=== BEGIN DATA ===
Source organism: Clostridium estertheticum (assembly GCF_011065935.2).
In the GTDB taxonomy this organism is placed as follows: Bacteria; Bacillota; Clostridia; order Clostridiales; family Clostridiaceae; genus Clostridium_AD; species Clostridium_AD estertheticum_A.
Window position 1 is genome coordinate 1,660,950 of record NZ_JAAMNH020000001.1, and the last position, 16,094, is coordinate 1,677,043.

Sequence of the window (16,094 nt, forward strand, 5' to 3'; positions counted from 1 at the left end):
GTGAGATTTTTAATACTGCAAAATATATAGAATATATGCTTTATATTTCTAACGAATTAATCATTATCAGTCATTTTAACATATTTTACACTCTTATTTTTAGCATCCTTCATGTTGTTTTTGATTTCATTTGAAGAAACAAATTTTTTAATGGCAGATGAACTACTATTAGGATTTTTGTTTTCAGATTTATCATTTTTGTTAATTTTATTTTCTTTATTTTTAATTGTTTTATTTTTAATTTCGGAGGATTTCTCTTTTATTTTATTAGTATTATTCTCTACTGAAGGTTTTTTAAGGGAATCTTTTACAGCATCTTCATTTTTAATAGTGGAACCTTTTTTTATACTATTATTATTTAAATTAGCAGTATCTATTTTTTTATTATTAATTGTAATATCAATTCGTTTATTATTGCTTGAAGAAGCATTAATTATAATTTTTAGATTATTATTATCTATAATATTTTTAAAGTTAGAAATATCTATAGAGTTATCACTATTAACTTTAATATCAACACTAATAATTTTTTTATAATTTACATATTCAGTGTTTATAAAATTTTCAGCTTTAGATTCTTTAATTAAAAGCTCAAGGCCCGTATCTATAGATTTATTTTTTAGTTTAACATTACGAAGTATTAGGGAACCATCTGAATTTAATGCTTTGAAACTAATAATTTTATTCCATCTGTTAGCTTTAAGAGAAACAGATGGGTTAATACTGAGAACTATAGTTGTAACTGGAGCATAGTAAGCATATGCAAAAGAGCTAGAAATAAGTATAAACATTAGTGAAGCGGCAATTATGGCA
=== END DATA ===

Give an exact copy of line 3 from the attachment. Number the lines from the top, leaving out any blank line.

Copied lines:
Window position 1 is genome coordinate 1,660,950 of record NZ_JAAMNH020000001.1, and the last position, 16,094, is coordinate 1,677,043.